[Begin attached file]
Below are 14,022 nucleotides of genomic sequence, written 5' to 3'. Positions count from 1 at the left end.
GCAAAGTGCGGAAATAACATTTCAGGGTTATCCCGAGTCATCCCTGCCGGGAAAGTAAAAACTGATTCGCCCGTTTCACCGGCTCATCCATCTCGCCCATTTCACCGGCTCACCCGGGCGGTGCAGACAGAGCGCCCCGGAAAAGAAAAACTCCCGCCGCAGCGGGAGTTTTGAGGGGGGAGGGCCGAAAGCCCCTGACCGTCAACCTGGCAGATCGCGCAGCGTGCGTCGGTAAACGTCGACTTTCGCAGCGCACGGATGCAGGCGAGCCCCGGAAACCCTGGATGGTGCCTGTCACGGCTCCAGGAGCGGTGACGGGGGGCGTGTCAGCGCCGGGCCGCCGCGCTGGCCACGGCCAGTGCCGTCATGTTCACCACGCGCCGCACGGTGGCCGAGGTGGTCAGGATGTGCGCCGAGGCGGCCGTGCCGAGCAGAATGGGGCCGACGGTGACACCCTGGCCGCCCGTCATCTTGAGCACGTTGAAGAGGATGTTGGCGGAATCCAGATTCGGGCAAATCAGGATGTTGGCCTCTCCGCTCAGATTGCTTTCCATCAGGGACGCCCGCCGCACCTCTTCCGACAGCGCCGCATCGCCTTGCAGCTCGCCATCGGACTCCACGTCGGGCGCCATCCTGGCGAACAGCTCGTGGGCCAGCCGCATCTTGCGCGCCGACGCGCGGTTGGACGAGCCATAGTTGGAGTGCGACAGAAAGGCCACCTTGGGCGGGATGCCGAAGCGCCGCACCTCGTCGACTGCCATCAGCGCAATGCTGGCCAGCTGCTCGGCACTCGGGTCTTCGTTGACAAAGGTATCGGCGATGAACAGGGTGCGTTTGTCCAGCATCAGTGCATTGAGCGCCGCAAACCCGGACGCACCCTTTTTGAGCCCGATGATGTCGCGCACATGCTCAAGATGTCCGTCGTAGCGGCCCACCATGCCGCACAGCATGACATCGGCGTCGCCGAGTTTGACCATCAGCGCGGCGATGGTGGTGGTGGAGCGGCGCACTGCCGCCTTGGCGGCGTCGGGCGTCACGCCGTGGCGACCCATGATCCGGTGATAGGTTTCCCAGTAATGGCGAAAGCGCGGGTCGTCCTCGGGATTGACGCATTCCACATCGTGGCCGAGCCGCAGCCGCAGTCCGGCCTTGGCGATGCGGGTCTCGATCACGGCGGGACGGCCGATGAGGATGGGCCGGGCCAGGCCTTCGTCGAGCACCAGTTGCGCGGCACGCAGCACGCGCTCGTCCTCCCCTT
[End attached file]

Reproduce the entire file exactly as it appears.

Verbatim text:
Below are 14,022 nucleotides of genomic sequence, written 5' to 3'. Positions count from 1 at the left end.
GCAAAGTGCGGAAATAACATTTCAGGGTTATCCCGAGTCATCCCTGCCGGGAAAGTAAAAACTGATTCGCCCGTTTCACCGGCTCATCCATCTCGCCCATTTCACCGGCTCACCCGGGCGGTGCAGACAGAGCGCCCCGGAAAAGAAAAACTCCCGCCGCAGCGGGAGTTTTGAGGGGGGAGGGCCGAAAGCCCCTGACCGTCAACCTGGCAGATCGCGCAGCGTGCGTCGGTAAACGTCGACTTTCGCAGCGCACGGATGCAGGCGAGCCCCGGAAACCCTGGATGGTGCCTGTCACGGCTCCAGGAGCGGTGACGGGGGGCGTGTCAGCGCCGGGCCGCCGCGCTGGCCACGGCCAGTGCCGTCATGTTCACCACGCGCCGCACGGTGGCCGAGGTGGTCAGGATGTGCGCCGAGGCGGCCGTGCCGAGCAGAATGGGGCCGACGGTGACACCCTGGCCGCCCGTCATCTTGAGCACGTTGAAGAGGATGTTGGCGGAATCCAGATTCGGGCAAATCAGGATGTTGGCCTCTCCGCTCAGATTGCTTTCCATCAGGGACGCCCGCCGCACCTCTTCCGACAGCGCCGCATCGCCTTGCAGCTCGCCATCGGACTCCACGTCGGGCGCCATCCTGGCGAACAGCTCGTGGGCCAGCCGCATCTTGCGCGCCGACGCGCGGTTGGACGAGCCATAGTTGGAGTGCGACAGAAAGGCCACCTTGGGCGGGATGCCGAAGCGCCGCACCTCGTCGACTGCCATCAGCGCAATGCTGGCCAGCTGCTCGGCACTCGGGTCTTCGTTGACAAAGGTATCGGCGATGAACAGGGTGCGTTTGTCCAGCATCAGTGCATTGAGCGCCGCAAACCCGGACGCACCCTTTTTGAGCCCGATGATGTCGCGCACATGCTCAAGATGTCCGTCGTAGCGGCCCACCATGCCGCACAGCATGACATCGGCGTCGCCGAGTTTGACCATCAGCGCGGCGATGGTGGTGGTGGAGCGGCGCACTGCCGCCTTGGCGGCGTCGGGCGTCACGCCGTGGCGACCCATGATCCGGTGATAGGTTTCCCAGTAATGGCGAAAGCGCGGGTCGTCCTCGGGATTGACGCATTCCACATCGTGGCCGAGCCGCAGCCGCAGTCCGGCCTTGGCGATGCGGGTCTCGATCACGGCGGGACGGCCGATGAGGATGGGCCGGGCCAGGCCTTCGTCGAGCACCAGTTGCGCGGCACGCAGCACGCGCTCGTCCTCCCCTT